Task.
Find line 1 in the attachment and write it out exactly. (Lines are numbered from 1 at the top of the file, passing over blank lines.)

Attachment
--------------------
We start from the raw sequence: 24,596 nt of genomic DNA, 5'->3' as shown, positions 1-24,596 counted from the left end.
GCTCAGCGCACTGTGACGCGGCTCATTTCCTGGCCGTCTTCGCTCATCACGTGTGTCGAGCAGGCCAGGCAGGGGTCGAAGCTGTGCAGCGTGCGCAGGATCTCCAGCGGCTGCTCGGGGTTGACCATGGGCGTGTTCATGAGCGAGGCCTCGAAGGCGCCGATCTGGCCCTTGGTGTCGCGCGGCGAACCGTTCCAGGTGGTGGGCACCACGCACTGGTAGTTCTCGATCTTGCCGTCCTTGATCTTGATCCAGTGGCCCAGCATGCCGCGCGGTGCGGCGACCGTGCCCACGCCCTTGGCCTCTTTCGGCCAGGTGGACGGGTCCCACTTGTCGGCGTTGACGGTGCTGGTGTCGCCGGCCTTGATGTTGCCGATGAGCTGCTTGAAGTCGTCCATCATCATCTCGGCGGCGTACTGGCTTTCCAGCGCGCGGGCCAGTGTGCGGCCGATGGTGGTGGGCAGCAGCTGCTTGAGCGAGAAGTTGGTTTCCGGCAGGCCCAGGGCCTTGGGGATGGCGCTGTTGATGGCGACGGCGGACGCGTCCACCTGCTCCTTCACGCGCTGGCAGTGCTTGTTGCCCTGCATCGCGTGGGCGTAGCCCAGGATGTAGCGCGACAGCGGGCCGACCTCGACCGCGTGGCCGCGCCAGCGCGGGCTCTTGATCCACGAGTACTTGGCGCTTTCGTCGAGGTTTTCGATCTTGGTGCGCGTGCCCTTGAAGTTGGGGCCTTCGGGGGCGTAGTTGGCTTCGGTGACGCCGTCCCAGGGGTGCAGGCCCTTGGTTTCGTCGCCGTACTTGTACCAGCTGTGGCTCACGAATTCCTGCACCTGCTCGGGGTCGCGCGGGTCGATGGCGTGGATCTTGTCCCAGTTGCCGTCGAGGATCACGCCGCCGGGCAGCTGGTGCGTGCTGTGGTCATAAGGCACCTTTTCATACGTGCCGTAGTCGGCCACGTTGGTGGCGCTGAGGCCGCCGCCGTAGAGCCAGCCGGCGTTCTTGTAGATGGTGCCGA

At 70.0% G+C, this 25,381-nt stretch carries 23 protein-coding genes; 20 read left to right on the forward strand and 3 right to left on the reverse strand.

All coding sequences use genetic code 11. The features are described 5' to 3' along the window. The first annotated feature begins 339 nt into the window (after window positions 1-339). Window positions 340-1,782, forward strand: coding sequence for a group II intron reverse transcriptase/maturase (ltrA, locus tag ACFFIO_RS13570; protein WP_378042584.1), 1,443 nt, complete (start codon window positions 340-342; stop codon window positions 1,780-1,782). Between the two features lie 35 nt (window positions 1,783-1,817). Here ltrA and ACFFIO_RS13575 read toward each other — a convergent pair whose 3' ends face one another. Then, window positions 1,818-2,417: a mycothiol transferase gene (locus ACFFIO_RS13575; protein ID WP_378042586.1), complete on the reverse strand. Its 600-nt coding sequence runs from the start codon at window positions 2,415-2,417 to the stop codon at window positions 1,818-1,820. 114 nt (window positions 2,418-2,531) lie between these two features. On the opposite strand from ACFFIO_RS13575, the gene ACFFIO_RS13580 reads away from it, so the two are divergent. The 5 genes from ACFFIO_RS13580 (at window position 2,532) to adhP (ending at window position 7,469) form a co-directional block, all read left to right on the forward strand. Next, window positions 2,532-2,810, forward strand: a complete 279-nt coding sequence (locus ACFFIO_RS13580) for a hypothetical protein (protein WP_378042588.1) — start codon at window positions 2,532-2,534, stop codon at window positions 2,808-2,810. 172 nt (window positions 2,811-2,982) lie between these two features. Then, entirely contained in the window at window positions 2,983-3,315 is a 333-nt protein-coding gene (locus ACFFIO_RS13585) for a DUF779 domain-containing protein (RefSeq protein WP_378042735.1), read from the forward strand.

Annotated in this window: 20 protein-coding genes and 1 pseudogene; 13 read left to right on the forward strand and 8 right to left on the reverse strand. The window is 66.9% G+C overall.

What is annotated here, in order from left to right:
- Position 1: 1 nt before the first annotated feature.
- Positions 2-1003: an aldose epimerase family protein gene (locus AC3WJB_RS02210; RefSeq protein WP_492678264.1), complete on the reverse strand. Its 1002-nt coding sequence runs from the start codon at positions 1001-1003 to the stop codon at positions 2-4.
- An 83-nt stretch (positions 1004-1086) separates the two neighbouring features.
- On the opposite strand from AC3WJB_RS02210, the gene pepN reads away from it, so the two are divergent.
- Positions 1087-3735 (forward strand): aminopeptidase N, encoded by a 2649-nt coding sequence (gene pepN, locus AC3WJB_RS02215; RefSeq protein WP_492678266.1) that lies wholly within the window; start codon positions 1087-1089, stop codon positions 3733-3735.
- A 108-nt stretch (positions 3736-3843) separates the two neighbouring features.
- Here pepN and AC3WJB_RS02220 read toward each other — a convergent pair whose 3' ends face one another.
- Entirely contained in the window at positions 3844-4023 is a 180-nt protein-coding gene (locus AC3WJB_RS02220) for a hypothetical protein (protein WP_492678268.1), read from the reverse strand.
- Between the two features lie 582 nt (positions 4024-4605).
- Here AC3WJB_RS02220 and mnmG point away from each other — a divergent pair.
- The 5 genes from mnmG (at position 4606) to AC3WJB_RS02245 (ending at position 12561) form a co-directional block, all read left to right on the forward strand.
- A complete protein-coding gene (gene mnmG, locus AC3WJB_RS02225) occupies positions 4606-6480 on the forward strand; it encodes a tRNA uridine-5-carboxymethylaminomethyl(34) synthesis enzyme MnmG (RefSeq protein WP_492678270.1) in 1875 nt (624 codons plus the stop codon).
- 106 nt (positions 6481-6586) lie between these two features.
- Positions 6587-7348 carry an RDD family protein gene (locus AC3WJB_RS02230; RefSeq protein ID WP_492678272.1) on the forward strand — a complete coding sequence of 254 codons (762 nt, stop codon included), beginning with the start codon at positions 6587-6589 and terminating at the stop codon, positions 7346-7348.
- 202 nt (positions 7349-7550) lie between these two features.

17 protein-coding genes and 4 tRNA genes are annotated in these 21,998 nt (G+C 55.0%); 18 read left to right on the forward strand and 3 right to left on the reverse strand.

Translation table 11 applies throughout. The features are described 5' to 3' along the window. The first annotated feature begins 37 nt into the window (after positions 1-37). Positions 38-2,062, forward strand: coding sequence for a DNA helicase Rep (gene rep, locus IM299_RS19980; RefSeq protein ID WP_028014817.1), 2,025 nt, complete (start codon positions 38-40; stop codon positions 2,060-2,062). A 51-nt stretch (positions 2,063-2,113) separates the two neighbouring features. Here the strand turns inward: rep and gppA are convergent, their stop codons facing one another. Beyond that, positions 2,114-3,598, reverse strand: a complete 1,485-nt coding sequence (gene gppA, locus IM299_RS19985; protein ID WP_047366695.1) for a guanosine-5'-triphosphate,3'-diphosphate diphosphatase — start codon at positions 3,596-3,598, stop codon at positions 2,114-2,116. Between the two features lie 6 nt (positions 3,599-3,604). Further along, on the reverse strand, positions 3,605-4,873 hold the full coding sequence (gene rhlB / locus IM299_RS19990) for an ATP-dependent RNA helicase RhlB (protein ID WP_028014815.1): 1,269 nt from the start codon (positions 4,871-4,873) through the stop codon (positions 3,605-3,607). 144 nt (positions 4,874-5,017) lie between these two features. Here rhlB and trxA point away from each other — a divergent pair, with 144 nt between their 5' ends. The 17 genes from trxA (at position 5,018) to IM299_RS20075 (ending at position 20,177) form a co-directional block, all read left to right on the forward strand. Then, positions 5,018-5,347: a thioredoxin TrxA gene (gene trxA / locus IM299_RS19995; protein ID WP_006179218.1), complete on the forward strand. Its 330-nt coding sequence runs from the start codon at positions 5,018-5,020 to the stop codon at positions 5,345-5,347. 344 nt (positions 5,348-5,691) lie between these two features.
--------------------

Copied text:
We start from the raw sequence: 24,596 nt of genomic DNA, 5'->3' as shown, positions 1-24,596 counted from the left end.